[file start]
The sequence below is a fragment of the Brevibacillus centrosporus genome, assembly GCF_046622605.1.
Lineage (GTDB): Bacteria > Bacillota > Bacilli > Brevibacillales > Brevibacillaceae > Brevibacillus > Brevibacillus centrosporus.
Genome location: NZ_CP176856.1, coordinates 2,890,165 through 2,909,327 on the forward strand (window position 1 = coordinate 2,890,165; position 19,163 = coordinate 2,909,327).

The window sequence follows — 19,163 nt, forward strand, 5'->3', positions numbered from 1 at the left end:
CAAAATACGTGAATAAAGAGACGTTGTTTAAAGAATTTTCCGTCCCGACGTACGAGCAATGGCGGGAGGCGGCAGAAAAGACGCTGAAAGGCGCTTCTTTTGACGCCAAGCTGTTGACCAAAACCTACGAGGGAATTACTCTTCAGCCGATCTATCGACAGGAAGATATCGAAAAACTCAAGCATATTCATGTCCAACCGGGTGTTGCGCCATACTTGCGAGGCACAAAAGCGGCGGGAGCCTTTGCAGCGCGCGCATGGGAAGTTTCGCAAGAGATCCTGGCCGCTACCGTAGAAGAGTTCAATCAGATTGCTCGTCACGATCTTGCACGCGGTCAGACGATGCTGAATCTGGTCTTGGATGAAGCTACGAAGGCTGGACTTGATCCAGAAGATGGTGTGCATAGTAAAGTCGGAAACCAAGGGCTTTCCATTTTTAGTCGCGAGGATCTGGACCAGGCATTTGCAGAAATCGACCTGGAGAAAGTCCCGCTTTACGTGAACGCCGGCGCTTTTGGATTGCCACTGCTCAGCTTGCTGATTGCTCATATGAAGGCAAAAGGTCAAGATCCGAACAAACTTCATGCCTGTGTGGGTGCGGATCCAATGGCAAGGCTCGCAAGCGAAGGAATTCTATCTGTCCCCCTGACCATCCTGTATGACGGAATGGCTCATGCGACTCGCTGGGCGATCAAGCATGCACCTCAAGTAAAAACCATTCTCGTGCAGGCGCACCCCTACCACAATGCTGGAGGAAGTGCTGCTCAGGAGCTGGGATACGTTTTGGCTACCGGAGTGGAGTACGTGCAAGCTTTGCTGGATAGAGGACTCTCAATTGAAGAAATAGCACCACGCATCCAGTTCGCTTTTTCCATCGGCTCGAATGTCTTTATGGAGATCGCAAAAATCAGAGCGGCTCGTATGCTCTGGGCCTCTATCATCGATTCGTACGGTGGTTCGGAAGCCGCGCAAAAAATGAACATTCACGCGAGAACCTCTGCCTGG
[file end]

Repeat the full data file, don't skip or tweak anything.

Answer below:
The sequence below is a fragment of the Brevibacillus centrosporus genome, assembly GCF_046622605.1.
Lineage (GTDB): Bacteria > Bacillota > Bacilli > Brevibacillales > Brevibacillaceae > Brevibacillus > Brevibacillus centrosporus.
Genome location: NZ_CP176856.1, coordinates 2,890,165 through 2,909,327 on the forward strand (window position 1 = coordinate 2,890,165; position 19,163 = coordinate 2,909,327).

The window sequence follows — 19,163 nt, forward strand, 5'->3', positions numbered from 1 at the left end:
CAAAATACGTGAATAAAGAGACGTTGTTTAAAGAATTTTCCGTCCCGACGTACGAGCAATGGCGGGAGGCGGCAGAAAAGACGCTGAAAGGCGCTTCTTTTGACGCCAAGCTGTTGACCAAAACCTACGAGGGAATTACTCTTCAGCCGATCTATCGACAGGAAGATATCGAAAAACTCAAGCATATTCATGTCCAACCGGGTGTTGCGCCATACTTGCGAGGCACAAAAGCGGCGGGAGCCTTTGCAGCGCGCGCATGGGAAGTTTCGCAAGAGATCCTGGCCGCTACCGTAGAAGAGTTCAATCAGATTGCTCGTCACGATCTTGCACGCGGTCAGACGATGCTGAATCTGGTCTTGGATGAAGCTACGAAGGCTGGACTTGATCCAGAAGATGGTGTGCATAGTAAAGTCGGAAACCAAGGGCTTTCCATTTTTAGTCGCGAGGATCTGGACCAGGCATTTGCAGAAATCGACCTGGAGAAAGTCCCGCTTTACGTGAACGCCGGCGCTTTTGGATTGCCACTGCTCAGCTTGCTGATTGCTCATATGAAGGCAAAAGGTCAAGATCCGAACAAACTTCATGCCTGTGTGGGTGCGGATCCAATGGCAAGGCTCGCAAGCGAAGGAATTCTATCTGTCCCCCTGACCATCCTGTATGACGGAATGGCTCATGCGACTCGCTGGGCGATCAAGCATGCACCTCAAGTAAAAACCATTCTCGTGCAGGCGCACCCCTACCACAATGCTGGAGGAAGTGCTGCTCAGGAGCTGGGATACGTTTTGGCTACCGGAGTGGAGTACGTGCAAGCTTTGCTGGATAGAGGACTCTCAATTGAAGAAATAGCACCACGCATCCAGTTCGCTTTTTCCATCGGCTCGAATGTCTTTATGGAGATCGCAAAAATCAGAGCGGCTCGTATGCTCTGGGCCTCTATCATCGATTCGTACGGTGGTTCGGAAGCCGCGCAAAAAATGAACATTCACGCGAGAACCTCTGCCTGG